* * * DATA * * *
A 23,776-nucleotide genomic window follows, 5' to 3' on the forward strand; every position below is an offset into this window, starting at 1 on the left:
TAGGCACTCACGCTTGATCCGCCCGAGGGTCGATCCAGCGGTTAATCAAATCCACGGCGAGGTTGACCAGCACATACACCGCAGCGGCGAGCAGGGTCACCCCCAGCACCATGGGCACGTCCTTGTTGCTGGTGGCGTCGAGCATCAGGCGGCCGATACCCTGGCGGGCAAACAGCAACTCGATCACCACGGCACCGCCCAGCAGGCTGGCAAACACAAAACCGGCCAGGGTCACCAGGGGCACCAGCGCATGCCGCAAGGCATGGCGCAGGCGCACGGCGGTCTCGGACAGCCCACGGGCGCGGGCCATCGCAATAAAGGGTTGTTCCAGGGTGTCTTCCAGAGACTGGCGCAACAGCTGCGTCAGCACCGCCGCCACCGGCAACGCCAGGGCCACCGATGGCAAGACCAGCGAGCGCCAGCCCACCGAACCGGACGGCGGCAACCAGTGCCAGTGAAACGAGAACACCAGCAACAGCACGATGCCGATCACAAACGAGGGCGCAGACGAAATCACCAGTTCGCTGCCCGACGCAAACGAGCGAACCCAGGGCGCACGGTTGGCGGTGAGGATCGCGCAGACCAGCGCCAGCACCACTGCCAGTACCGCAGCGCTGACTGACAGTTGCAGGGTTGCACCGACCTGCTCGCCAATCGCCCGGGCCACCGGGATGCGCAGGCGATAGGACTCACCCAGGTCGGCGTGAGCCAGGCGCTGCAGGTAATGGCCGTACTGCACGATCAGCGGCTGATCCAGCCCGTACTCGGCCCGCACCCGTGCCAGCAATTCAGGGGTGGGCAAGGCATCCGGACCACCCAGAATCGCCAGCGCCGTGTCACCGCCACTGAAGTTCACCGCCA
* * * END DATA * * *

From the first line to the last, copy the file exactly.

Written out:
A 23,776-nucleotide genomic window follows, 5' to 3' on the forward strand; every position below is an offset into this window, starting at 1 on the left:
TAGGCACTCACGCTTGATCCGCCCGAGGGTCGATCCAGCGGTTAATCAAATCCACGGCGAGGTTGACCAGCACATACACCGCAGCGGCGAGCAGGGTCACCCCCAGCACCATGGGCACGTCCTTGTTGCTGGTGGCGTCGAGCATCAGGCGGCCGATACCCTGGCGGGCAAACAGCAACTCGATCACCACGGCACCGCCCAGCAGGCTGGCAAACACAAAACCGGCCAGGGTCACCAGGGGCACCAGCGCATGCCGCAAGGCATGGCGCAGGCGCACGGCGGTCTCGGACAGCCCACGGGCGCGGGCCATCGCAATAAAGGGTTGTTCCAGGGTGTCTTCCAGAGACTGGCGCAACAGCTGCGTCAGCACCGCCGCCACCGGCAACGCCAGGGCCACCGATGGCAAGACCAGCGAGCGCCAGCCCACCGAACCGGACGGCGGCAACCAGTGCCAGTGAAACGAGAACACCAGCAACAGCACGATGCCGATCACAAACGAGGGCGCAGACGAAATCACCAGTTCGCTGCCCGACGCAAACGAGCGAACCCAGGGCGCACGGTTGGCGGTGAGGATCGCGCAGACCAGCGCCAGCACCACTGCCAGTACCGCAGCGCTGACTGACAGTTGCAGGGTTGCACCGACCTGCTCGCCAATCGCCCGGGCCACCGGGATGCGCAGGCGATAGGACTCACCCAGGTCGGCGTGAGCCAGGCGCTGCAGGTAATGGCCGTACTGCACGATCAGCGGCTGATCCAGCCCGTACTCGGCCCGCACCCGTGCCAGCAATTCAGGGGTGGGCAAGGCATCCGGACCACCCAGAATCGCCAGCGCCGTGTCACCGCCACTGAAGTTCACCGCCA